If you’ve been fortunate enough to witness one of the recent UK performances by Toumani Diabaté, you might have noticed the great Malian kora player coax a tall, slim man on-stage for the encore to sing praises and join in the on-stage celebrations. That gentle giant with the modest gap-toothed smile is Jali Fily Cissokho, a UK-based Senegalese kora player and yet another member of the clan of Casamance griots that gave us wild electro-kora family band Jalikunda.
Jali Fily followed the familiar griot path, learning to play the kora from the age of six, as he explained to me after a sunny Sunday morning performance in Oxford with his latest band. “It was always the first thing I did when I got home from school, even when I was thirteen, fourteen, fifteen years old. Then I played at weddings and ceremonies in Africa, as my parents did before me, when my father would play kora with my mother accompanying him. After playing around my home region of Ziguinchor for a few years, I came to England in 2003 to play in Jalikunda with my brothers. It was a great experience, playing the kora in ways that we never imagined we would back home, and when I met my wife [and now manager] Christine, I decided I would settle in England. Ever since then, I’ve been teaching and playing here.”
Fily has recorded two albums to date, his first being a solo recording released in 2004, and there’s another solo kora album in the pipeline for 2009. His latest album, Doumajoulo, is a larger ensemble affair recorded with a number of fellow Senegalese musicians on electric guitar, keyboards and bass with sister Adama supplementing Fily’s soft, almost self-effacing, vocal style. Whilst not quite hitting the heights of either Toumani’s Symmetric Orchestra or the heady, funky days of Jalikunda, Doumajoulo is a smartly played, energetic collection in a similar roots-meets-big band vein as those groups.
“I was encouraged by my good friend Toumani Diabaté to play with anybody and everybody that I can,” explains Fily. “He believes in the limitless possibilities of music, and pushing our music as far as we can. Although I’m not copying what he does with his band, he is a great influence. I tend to arrange the songs from keyboard,” he continues, “and originally I was going to record the album alone, playing all the instruments and doing all the vocals myself. When the word got round, several old Senegalese musician friends approached me to play. Meanwhile my sister and nephew Seckou got involved. One day’s sessions became three months of recording and mixing!”
With the artists on a limited budget and with the producer and engineer desperately trying to mix disparate sessions together, the album’s production values tend to suffer somewhat on Doumajoulo’s busier numbers. Despite gaining good reviews, valuable airplay and steady sales, the occasionally opaque production does not do full justice to the ensemble’s live performances, where the instrumental elements separate out into a more satisfying, natural groove.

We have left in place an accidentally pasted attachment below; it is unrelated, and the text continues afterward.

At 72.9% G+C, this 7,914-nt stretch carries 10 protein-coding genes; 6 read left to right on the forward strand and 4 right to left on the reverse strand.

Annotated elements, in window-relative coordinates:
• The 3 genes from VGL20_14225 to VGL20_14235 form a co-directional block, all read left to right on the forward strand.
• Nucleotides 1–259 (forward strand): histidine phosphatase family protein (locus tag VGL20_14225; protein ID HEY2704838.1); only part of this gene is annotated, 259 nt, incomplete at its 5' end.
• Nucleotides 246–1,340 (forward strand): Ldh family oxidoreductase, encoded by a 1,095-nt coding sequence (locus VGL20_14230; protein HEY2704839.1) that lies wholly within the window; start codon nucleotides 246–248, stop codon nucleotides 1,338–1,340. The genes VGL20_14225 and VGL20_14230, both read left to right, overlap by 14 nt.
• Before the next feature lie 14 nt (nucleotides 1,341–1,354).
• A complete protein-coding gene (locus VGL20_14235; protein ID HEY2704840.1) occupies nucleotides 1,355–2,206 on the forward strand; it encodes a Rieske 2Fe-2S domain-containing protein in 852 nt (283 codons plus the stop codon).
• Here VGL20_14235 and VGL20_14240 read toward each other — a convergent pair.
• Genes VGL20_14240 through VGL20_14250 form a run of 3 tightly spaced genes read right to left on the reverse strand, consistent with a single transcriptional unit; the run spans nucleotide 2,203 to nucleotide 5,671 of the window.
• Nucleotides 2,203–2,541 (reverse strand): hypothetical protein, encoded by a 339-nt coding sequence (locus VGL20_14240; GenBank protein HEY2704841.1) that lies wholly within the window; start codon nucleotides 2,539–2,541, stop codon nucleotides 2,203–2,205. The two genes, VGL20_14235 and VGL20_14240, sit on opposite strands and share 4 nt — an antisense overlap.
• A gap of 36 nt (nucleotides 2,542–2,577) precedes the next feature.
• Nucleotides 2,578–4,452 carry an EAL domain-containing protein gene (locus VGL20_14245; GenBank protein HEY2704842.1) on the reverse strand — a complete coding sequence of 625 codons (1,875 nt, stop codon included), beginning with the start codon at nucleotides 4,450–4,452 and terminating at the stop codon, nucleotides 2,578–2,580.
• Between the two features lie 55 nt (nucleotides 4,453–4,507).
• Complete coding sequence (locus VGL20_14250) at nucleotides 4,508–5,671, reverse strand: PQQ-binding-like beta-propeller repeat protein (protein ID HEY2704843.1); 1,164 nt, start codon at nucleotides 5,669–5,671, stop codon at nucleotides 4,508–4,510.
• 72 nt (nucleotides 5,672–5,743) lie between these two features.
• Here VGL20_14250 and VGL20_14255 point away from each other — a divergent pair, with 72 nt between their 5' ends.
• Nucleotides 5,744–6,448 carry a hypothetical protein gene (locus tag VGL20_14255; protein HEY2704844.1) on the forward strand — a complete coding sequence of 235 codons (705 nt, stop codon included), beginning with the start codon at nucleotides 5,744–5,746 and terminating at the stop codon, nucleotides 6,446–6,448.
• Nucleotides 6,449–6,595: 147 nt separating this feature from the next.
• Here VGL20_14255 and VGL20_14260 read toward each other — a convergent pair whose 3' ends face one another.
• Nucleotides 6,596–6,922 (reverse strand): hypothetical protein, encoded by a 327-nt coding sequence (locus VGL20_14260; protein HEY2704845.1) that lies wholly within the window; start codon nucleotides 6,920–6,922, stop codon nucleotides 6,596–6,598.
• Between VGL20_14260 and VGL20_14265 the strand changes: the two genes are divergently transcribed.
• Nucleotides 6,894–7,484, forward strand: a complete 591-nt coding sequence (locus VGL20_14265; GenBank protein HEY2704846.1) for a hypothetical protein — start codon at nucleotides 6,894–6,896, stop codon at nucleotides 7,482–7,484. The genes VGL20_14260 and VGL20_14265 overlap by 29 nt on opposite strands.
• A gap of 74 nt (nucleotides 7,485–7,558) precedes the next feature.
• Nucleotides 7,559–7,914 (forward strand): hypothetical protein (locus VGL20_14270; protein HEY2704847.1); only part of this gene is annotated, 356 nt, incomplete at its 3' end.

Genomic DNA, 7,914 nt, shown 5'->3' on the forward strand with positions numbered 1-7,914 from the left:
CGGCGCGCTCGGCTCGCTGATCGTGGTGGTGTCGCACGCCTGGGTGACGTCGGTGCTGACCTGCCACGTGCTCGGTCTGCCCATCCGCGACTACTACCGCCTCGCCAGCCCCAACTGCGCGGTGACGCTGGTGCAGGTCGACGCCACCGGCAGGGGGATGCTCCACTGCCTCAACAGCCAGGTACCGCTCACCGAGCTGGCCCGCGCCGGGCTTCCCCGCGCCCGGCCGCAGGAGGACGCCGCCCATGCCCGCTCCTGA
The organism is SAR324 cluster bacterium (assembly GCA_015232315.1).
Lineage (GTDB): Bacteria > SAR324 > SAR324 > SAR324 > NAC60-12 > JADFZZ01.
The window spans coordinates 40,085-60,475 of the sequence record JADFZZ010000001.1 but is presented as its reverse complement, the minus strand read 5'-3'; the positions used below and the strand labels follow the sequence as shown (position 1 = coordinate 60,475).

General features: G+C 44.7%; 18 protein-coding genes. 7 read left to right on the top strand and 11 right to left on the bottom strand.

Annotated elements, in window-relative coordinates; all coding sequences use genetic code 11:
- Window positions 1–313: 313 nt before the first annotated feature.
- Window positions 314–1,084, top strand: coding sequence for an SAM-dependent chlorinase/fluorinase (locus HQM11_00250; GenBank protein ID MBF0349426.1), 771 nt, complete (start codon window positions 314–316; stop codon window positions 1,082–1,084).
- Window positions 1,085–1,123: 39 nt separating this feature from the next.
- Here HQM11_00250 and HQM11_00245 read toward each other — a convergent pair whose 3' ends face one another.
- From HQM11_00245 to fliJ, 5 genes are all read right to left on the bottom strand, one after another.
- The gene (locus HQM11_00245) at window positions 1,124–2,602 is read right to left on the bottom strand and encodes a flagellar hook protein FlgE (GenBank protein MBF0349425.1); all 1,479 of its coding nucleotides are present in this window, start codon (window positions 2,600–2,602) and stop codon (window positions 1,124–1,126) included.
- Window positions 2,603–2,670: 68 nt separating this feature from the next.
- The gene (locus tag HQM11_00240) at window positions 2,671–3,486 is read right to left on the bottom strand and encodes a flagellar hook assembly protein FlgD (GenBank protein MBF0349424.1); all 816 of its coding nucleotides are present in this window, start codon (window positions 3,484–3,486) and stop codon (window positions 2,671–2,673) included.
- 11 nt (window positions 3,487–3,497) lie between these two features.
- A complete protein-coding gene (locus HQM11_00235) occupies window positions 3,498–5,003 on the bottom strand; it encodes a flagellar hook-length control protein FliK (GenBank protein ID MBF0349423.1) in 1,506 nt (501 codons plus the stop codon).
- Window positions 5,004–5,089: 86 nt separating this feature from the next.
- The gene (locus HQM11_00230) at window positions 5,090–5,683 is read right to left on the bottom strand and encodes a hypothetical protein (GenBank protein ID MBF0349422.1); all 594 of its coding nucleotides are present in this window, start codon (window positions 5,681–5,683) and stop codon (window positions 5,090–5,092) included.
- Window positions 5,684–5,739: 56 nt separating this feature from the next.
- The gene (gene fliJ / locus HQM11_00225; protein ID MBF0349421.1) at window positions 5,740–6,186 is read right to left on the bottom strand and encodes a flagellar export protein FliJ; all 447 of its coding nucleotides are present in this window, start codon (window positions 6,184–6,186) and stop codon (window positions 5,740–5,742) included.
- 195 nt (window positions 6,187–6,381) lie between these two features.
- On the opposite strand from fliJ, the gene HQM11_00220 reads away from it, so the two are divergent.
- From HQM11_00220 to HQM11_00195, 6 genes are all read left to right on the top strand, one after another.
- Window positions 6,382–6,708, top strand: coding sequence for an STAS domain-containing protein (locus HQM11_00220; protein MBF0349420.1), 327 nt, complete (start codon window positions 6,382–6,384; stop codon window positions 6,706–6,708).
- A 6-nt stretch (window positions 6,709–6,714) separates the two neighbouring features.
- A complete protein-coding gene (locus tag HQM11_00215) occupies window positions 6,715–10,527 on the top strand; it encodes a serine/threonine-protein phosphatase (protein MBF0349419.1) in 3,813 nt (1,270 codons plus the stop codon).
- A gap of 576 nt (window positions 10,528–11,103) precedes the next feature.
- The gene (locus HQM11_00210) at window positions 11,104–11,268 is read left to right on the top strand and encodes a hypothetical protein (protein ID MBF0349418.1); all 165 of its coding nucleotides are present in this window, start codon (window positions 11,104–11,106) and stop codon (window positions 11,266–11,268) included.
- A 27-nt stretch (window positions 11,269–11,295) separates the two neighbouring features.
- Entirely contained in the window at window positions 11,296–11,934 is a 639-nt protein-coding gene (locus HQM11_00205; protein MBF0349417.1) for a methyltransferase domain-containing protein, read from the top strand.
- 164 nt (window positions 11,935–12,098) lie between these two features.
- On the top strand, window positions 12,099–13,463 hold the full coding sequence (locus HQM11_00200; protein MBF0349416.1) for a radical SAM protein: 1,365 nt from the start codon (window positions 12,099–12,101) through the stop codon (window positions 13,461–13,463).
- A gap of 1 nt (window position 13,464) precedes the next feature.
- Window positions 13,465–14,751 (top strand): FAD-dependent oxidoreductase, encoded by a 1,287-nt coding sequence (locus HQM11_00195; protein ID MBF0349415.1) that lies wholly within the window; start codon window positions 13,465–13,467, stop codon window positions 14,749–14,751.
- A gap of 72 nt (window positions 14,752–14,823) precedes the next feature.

There’s certainly a lot to admire on album tracks such as Jalia and Umbalafeyle Tetambulo, but it’s only when you hear them lurch into shape in concert that you can appreciate the full potential of the ensemble. Fily sits imperiously centre-stage, poised and smiling whilst the band twist a circular, extended jam around his undulating notes, with guest Juldeh Camara adding winding rustic rasps on his riti (one-string fiddle) to the mix. And it’s all lit up by some stylish electric guitar work by Barthelemy Atisso look-and-sound-alike Sylvain Ndiaye. It's a sight and sound that's currently largely restricted to events local to Jali Fily Cissokho's home in Oxfordshire, and has impressed visitors to the Oxford and Wychwood Festivals as well as no less a luminary than whispering Bob Harris at the Truck Festival in Steventon. But it's one that deserves the recognition gained by wider ranging gigs and those Toumani guest spots.
“I'm hoping to take my Coute Diomboulou Band on tour soon but because we invested all our money in producing the Doumajoulo CD, we need sponsors to help us on our way,” says Fily. “I also need to stay in touch with my people back home. My local radio station in Ziguinchor is helping to promote Doumajoulo and I have linked up with main Radio Television Dakar in Senegal. I also have an ongoing family project in Ziguinchor, The Ziguinchor Music Centre. We want to offer the experience of living with a griot family and provide rehearsal and recording facilities. The building is funded solely by the family, and hopefully the children of Ziguinchor will benefit from this work.” For more information on this and Jali Fily Cissokho's increasingly high profile closer to home you can check his Myspace site.